There are three main game modes in Driveclub; tour, single event and multiplayer. Tour is a campaign mode where single-player events set in various locations can be played using the allocated cars.[8] A set of objectives are present and can be tackled during the events. In the single event game mode, players choose what event they would like to play (drift, sprint, race or time trial) and have the freedom to select the location, weather and other options.[9] The multiplayer game mode revolves around competition and co-operation with real life players. Players can complete challenges with social leaderboards, play with clubs, and play online races.[10] There are a total of 50 cars available initially, as well as over 60 more cars that can be downloaded from the PlayStation Store for free or with a charge.[11] The cars are split into five categories based on their in-game stats: hot hatch, sports, performance, super and hyper. Each car can be customized with paintjobs and stickers.[12]


Promotion at Gamescom 2014

On 18 October 2013, Sony Computer Entertainment announced that Driveclub would be delayed until early 2014. In a statement posted on the PlayStation Blog, the company wrote that, "SCE Worldwide Studios and the team at Evolution Studios have made the difficult decision to delay the release of Driveclub and Driveclub PlayStation Plus Edition until early 2014." Sony Worldwide Studios boss Shuhei Yoshida stated: "Driveclub will be a truly innovative, socially connected racing game, but the team requires more time in order to deliver on their vision – and I'm fully confident the game will surpass your expectations."[13]

On 10 March 2014, PlayStation Software Product Development Head Scott Rohde mentioned that the title has met further delays with the following statement: "What I will say is that it all comes back to that fundamental principle, and that’s that we want to build great games, and we really don't want to release a game before it's ready." Rohde or any other Sony representative could not at the time give a more specific release date but hinted that it might take a while referring to that the game has "gone back to the drawing board".[14]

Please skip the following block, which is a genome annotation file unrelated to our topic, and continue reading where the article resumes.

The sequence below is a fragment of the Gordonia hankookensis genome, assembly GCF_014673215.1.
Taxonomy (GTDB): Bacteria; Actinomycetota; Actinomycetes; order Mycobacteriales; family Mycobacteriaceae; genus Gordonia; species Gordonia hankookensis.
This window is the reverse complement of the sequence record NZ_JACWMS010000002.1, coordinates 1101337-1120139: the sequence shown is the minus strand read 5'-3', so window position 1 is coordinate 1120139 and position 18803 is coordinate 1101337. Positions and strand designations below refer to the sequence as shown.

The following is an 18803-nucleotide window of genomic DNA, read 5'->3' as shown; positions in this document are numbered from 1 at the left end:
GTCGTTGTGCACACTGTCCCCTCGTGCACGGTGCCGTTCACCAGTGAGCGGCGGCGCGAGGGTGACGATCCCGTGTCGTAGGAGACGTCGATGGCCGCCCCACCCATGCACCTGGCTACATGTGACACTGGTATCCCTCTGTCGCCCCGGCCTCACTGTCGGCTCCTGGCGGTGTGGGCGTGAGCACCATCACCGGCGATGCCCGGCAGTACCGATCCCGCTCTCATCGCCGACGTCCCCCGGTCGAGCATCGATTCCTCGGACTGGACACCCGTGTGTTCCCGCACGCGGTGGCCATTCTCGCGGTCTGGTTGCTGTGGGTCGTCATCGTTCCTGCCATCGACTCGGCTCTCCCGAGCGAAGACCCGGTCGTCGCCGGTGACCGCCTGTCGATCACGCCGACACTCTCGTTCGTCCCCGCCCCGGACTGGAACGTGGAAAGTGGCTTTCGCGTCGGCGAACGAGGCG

Although Evolution Studios did experiment with Sony's Project Morpheus, the final game does not support virtual reality.[15]

In April 2014, game director Paul Rustchynsky stated that the delay was caused by the game's "dynamic menu". This menu allows players to quickly navigate from menu to menu, join clubs, race, and perform many other activities within the game.[16]

In early September 2014, Evolution Studios announced a downloadable content (DLC) Season Pass. The pass introduces 11 new courses, 23 new events, and a new car every month until June 2015 (later extended to July 2015). The DLC is both paid, and free.[1][17]

Cars in the game contain an average of 260,000 polygons.[18] Before release, Evolution Studios had confirmed that Driveclub runs at resolution of 1080p and would be capped at 30 frames per second.[19]

Post-release updates[edit]